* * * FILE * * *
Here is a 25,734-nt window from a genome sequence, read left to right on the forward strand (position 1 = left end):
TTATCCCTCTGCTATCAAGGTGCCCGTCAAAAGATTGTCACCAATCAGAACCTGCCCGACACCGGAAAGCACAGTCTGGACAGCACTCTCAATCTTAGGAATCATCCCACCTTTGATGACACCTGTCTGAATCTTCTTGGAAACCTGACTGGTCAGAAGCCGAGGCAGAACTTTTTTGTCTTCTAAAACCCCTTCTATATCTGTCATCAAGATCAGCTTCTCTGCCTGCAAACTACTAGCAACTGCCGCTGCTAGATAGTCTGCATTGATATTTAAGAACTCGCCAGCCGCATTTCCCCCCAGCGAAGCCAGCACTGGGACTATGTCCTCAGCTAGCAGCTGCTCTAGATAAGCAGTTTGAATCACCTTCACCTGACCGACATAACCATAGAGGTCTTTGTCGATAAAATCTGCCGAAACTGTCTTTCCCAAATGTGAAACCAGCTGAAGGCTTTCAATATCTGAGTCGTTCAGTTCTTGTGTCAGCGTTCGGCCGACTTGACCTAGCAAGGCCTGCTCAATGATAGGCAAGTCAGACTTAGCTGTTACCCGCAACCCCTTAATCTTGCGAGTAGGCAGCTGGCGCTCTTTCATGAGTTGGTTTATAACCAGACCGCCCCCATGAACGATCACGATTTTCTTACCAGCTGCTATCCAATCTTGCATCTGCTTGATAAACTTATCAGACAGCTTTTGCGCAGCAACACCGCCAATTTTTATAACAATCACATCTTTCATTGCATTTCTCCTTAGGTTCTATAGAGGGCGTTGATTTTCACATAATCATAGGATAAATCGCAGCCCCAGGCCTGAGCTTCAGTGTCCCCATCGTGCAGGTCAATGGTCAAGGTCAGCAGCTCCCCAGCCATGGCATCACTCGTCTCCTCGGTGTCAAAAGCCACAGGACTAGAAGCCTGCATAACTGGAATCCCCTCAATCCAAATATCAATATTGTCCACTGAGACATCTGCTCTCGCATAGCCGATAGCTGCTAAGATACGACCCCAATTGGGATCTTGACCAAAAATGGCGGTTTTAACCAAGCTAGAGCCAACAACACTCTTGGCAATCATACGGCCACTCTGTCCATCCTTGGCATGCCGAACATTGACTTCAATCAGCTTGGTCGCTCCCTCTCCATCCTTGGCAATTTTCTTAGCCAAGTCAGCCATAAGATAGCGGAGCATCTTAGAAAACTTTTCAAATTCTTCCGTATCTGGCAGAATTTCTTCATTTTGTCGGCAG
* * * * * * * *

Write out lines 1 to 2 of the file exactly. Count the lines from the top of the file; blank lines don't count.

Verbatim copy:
Here is a 25,734-nt window from a genome sequence, read left to right on the forward strand (position 1 = left end):
TTATCCCTCTGCTATCAAGGTGCCCGTCAAAAGATTGTCACCAATCAGAACCTGCCCGACACCGGAAAGCACAGTCTGGACAGCACTCTCAATCTTAGGAATCATCCCACCTTTGATGACACCTGTCTGAATCTTCTTGGAAACCTGACTGGTCAGAAGCCGAGGCAGAACTTTTTTGTCTTCTAAAACCCCTTCTATATCTGTCATCAAGATCAGCTTCTCTGCCTGCAAACTACTAGCAACTGCCGCTGCTAGATAGTCTGCATTGATATTTAAGAACTCGCCAGCCGCATTTCCCCCCAGCGAAGCCAGCACTGGGACTATGTCCTCAGCTAGCAGCTGCTCTAGATAAGCAGTTTGAATCACCTTCACCTGACCGACATAACCATAGAGGTCTTTGTCGATAAAATCTGCCGAAACTGTCTTTCCCAAATGTGAAACCAGCTGAAGGCTTTCAATATCTGAGTCGTTCAGTTCTTGTGTCAGCGTTCGGCCGACTTGACCTAGCAAGGCCTGCTCAATGATAGGCAAGTCAGACTTAGCTGTTACCCGCAACCCCTTAATCTTGCGAGTAGGCAGCTGGCGCTCTTTCATGAGTTGGTTTATAACCAGACCGCCCCCATGAACGATCACGATTTTCTTACCAGCTGCTATCCAATCTTGCATCTGCTTGATAAACTTATCAGACAGCTTTTGCGCAGCAACACCGCCAATTTTTATAACAATCACATCTTTCATTGCATTTCTCCTTAGGTTCTATAGAGGGCGTTGATTTTCACATAATCATAGGATAAATCGCAGCCCCAGGCCTGAGCTTCAGTGTCCCCATCGTGCAGGTCAATGGTCAAGGTCAGCAGCTCCCCAGCCATGGCATCACTCGTCTCCTCGGTGTCAAAAGCCACAGGACTAGAAGCCTGCATAACTGGAATCCCCTCAATCCAAATATCAATATTGTCCACTGAGACATCTGCTCTCGCATAGCCGATAGCTGCTAAGATACGACCCCAATTGGGATCTTGACCAAAAATGGCGGTTTTAACCAAGCTAGAGCCAACAACACTCTTGGCAATCATACGGCCACTCTGTCCATCCTTGGCATGCCGAACATTGACTTCAATCAGCTTGGTCGCTCCCTCTCCATCCTTGGCAATTTTCTTAGCCAAGTCAGCCATAAGATAGCGGAGCATCTTAGAAAACTTTTCAAATTCTTCCGTATCTGGCAGAATTTCTTCATTTTGTCGGCAG